a Peace & Harmony Blog


Mindfulness: What do you think of this word when you hear it? Most of us have yet to learn what this means. We all naturally possess mindfulness, but it is only sometimes readily available unless we practice it regularly. In short, It is the essential human ability to be fully present, aware of where we are and what we’re doing, and not overly reactive or overwhelmed by what’s happening around us.

Mindfulness is about being aware of what’s happening at the moment – even when it’s complicated. It’s about accepting your feelings and thoughts without judgment. It’s about living in the moment rather than letting your mind race ahead or playing over and over things you wish you’d said or done. It’s also about being mindful of how you use your time and what you do with it.

When awareness is brought to things we directly experience in life per our senses or our state of mind via our emotions and thoughts, that is being mindful. Before I learned to be cognizant of situations I considered upsetting, I would find myself stressed and anxious. I have learned over the years to be a more conscious person by actually dissecting the thoughts and feelings I have.

Mindfulness is not about making you happier. It’s about helping you to accept your feelings and thoughts. It’s about being curious rather than being critical of yourself. It’s about learning to live in the present moment instead of letting your mind race ahead or playing over and over things you wish you’d said or done.

Mastering mindfulness can help you to control anxiety. Mindfulness practice should be enjoyable, not work or effort. For example, suppose you are looking at a beautiful sunset with a group of people. Do you have to think about if you want to enjoy the evening, or do you enjoy the beautiful sunset? Well, of course, you enjoy it!

Imagine sitting quietly, trying to meditate, and you find something distracting.

A few moments go by, and now you hear that inner voice we all have said, “What’s wrong with you?” “Why can’t you stay still?” Mindfulness allows us to hear that inner voice, acknowledge it, and even examine where it might be originating. Then, abracadabra, we can let it go and return our attention to breathing. It can be the smallest of things, and now, you can no longer focus on breathing for some odd reason.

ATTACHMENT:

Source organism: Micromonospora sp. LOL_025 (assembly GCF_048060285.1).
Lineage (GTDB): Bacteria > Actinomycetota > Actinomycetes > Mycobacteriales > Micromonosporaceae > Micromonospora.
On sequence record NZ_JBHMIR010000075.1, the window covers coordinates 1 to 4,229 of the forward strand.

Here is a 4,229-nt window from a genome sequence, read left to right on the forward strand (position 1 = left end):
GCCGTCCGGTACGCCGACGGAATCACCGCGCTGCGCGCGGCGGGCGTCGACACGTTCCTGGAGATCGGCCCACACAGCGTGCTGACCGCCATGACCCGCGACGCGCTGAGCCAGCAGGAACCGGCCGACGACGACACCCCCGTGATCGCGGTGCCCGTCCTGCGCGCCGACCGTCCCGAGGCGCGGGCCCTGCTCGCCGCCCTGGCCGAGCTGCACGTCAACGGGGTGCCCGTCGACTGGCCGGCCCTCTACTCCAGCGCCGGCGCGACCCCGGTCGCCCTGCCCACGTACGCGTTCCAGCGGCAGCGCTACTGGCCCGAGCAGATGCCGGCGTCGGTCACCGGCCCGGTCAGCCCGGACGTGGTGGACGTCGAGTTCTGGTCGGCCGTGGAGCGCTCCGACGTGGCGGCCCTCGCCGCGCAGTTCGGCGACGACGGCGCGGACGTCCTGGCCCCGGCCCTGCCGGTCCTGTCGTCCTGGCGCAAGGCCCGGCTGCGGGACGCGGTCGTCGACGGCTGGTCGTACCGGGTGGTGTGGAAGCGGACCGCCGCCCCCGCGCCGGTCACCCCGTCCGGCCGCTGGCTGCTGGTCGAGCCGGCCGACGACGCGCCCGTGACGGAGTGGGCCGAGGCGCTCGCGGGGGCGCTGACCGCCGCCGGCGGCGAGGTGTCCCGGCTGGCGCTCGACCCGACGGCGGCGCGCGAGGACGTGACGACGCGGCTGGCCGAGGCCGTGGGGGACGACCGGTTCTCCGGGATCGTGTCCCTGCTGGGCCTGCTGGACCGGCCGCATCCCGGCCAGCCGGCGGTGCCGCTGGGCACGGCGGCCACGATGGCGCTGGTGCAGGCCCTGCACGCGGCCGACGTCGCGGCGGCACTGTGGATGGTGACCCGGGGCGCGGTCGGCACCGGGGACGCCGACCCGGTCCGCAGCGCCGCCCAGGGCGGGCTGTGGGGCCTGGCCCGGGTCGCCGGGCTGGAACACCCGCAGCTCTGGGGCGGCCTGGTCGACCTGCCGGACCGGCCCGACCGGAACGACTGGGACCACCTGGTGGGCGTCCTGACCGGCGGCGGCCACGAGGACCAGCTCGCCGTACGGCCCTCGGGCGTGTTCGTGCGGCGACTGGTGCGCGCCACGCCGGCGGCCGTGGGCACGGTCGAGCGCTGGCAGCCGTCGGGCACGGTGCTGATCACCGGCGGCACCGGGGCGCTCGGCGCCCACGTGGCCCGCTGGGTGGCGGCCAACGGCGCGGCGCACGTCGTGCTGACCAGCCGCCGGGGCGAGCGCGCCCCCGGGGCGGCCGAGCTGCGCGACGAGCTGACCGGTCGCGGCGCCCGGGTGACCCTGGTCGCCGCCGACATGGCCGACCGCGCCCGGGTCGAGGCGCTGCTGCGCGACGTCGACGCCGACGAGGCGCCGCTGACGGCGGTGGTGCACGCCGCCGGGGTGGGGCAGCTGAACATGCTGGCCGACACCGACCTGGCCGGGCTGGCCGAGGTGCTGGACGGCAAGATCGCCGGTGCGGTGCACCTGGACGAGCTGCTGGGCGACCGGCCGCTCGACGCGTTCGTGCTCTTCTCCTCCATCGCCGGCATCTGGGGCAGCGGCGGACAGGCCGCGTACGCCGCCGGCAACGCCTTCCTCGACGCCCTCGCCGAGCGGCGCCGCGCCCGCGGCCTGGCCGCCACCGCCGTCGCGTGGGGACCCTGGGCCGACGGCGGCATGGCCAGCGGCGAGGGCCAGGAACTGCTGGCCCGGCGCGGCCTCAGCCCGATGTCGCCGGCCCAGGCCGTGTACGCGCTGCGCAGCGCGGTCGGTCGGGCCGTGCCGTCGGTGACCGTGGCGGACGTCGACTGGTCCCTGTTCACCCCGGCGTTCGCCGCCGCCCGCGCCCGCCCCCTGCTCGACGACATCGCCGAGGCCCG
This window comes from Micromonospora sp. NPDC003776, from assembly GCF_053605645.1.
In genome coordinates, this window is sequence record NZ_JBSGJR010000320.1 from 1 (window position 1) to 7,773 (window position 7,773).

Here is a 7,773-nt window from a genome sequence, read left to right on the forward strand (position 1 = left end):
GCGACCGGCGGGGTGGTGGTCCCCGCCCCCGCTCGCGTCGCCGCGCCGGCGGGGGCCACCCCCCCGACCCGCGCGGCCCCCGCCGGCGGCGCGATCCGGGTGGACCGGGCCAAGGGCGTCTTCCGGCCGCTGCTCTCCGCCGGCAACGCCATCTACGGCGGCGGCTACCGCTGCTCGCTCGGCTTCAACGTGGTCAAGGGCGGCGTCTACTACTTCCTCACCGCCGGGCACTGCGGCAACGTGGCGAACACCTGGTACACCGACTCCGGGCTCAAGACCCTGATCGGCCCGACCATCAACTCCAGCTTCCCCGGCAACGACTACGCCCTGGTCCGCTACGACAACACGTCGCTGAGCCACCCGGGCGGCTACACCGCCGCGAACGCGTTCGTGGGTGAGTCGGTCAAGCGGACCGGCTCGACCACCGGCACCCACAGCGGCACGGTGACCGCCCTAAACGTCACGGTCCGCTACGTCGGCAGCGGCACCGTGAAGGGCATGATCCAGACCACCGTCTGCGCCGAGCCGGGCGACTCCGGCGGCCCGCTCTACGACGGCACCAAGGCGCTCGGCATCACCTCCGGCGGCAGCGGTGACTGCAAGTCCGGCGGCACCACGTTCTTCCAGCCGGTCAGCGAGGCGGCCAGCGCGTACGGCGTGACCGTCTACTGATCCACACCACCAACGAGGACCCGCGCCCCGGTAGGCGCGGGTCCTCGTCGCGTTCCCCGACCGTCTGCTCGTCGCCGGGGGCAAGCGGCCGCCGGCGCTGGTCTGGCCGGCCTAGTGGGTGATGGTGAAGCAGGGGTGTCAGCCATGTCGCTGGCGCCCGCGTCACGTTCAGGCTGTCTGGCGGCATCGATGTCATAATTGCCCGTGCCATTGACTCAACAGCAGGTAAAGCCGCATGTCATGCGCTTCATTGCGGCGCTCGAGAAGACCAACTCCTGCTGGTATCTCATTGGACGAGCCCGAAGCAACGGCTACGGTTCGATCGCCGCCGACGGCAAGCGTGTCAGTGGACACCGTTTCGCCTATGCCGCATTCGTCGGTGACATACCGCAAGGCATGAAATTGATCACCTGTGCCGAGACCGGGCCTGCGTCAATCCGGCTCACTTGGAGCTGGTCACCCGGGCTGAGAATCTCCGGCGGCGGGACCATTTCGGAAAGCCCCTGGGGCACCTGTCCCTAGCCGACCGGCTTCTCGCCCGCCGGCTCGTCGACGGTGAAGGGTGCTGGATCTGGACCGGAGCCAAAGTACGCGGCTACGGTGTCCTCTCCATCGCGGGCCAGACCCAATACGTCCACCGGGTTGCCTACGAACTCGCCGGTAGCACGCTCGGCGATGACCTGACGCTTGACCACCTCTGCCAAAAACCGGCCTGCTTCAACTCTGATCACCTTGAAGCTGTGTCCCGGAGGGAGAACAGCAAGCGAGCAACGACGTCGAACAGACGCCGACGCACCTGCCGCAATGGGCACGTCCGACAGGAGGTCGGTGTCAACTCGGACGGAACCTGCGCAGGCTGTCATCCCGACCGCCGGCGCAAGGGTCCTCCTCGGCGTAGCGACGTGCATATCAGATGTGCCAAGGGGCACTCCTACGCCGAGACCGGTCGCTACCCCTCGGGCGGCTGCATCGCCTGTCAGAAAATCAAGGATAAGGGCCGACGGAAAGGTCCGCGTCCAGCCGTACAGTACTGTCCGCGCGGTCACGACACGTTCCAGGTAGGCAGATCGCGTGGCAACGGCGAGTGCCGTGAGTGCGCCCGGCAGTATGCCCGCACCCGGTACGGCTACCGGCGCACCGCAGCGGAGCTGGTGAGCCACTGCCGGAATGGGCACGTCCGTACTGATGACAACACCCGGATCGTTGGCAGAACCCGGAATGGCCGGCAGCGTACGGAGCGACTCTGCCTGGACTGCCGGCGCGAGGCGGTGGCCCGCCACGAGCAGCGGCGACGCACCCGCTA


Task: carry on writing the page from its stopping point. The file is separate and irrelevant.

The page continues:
You may ask, what is mindfulness therapy? Mindfulness therapy aims to help you develop an attitude of mindfulness that informs every part of your life. Various therapeutic approaches combined with mindfulness create a treatment. 

Mindfulness-based therapies are a form of therapy that focuses on the present moment. This type of therapy can help people to feel more connected to their thoughts and emotions and can also help to reduce stress and anxiety. Mindfulness-based therapies can be used with other forms of therapy or as a standalone treatment. There is a range of mindfulness-based therapies, including mindfulness-based stress reduction (MBSR), mindfulness-based cognitive therapy (MBCT), and mindfulness-based relapse prevention (MBRP). But, the research shows that all mindfulness-based therapies deliver similar benefits.

What’s the difference between mindfulness and meditation? Mindfulness is a quality of attention. When you’re mindful, you’re experiencing life fully. You’re paying attention to your thoughts, emotions, and experiences as they happen. You can be aware while you’re sitting quietly or doing an activity. Meditation is a specific activity. It’s a way to train your mind to focus on one thing: the breath, a word, or an object. For example, while you can be mindful while you walk, when you meditate, you’re focusing on your walking. You can also meditate while sitting or lying down. 

One type of mindfulness meditation is the mindful body scan, done lying down. Still, it can also be very effective sitting or even standing. You start the scan by focusing your awareness on your feet. As your therapist suggests, you notice how your feet feel physically, any concerns about your feet, which foot you like the best, and other thoughts and feelings. Then, you continue up your body, one area at a time, until you reach the top of your head. By this time, you are calm and focused.

Mindfulness meditation is a calming practice, but it is by no means an inactive one.

On the contrary, your mind is working consistently. It’s just working in a way you might have yet to experience. Breathing exercises can help you settle into a mindful state. By breathing deeply in a controlled manner, you focus on your bodily sensations and emotions. After the breathing exercise, you usually feel increased concentration and mental focus, partly because of the physical effects of breathing exercises and because your mind is relaxed enough to become more apparent and less cluttered.

You can learn mindfulness and meditation through a class, a book, or an app. You can also download guided audio tracks that you can listen to whenever you want.